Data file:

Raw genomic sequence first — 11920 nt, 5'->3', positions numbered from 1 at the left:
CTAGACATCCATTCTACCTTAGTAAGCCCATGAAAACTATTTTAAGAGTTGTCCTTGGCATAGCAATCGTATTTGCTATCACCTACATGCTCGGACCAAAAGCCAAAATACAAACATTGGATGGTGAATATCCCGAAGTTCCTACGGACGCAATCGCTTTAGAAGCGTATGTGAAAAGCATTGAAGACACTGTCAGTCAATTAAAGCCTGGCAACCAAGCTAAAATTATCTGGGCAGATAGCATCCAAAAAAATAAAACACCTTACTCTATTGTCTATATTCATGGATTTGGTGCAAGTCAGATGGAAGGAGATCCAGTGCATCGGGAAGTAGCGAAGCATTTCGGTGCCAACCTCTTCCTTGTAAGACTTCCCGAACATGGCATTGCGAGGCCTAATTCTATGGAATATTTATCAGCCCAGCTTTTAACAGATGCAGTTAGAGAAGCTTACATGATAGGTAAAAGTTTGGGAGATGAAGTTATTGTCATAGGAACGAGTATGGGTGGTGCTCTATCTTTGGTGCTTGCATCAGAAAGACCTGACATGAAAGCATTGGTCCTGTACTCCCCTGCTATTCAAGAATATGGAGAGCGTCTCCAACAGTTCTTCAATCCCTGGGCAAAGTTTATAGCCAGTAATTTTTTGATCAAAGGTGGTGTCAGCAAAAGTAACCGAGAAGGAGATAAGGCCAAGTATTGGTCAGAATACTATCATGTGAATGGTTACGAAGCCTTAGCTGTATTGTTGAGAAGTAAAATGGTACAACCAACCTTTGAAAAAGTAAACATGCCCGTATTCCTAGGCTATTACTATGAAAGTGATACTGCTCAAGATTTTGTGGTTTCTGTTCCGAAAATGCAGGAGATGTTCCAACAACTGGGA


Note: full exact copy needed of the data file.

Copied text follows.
Raw genomic sequence first — 11920 nt, 5'->3', positions numbered from 1 at the left:
CTAGACATCCATTCTACCTTAGTAAGCCCATGAAAACTATTTTAAGAGTTGTCCTTGGCATAGCAATCGTATTTGCTATCACCTACATGCTCGGACCAAAAGCCAAAATACAAACATTGGATGGTGAATATCCCGAAGTTCCTACGGACGCAATCGCTTTAGAAGCGTATGTGAAAAGCATTGAAGACACTGTCAGTCAATTAAAGCCTGGCAACCAAGCTAAAATTATCTGGGCAGATAGCATCCAAAAAAATAAAACACCTTACTCTATTGTCTATATTCATGGATTTGGTGCAAGTCAGATGGAAGGAGATCCAGTGCATCGGGAAGTAGCGAAGCATTTCGGTGCCAACCTCTTCCTTGTAAGACTTCCCGAACATGGCATTGCGAGGCCTAATTCTATGGAATATTTATCAGCCCAGCTTTTAACAGATGCAGTTAGAGAAGCTTACATGATAGGTAAAAGTTTGGGAGATGAAGTTATTGTCATAGGAACGAGTATGGGTGGTGCTCTATCTTTGGTGCTTGCATCAGAAAGACCTGACATGAAAGCATTGGTCCTGTACTCCCCTGCTATTCAAGAATATGGAGAGCGTCTCCAACAGTTCTTCAATCCCTGGGCAAAGTTTATAGCCAGTAATTTTTTGATCAAAGGTGGTGTCAGCAAAAGTAACCGAGAAGGAGATAAGGCCAAGTATTGGTCAGAATACTATCATGTGAATGGTTACGAAGCCTTAGCTGTATTGTTGAGAAGTAAAATGGTACAACCAACCTTTGAAAAAGTAAACATGCCCGTATTCCTAGGCTATTACTATGAAAGTGATACTGCTCAAGATTTTGTGGTTTCTGTTCCGAAAATGCAGGAGATGTTCCAACAACTGGGA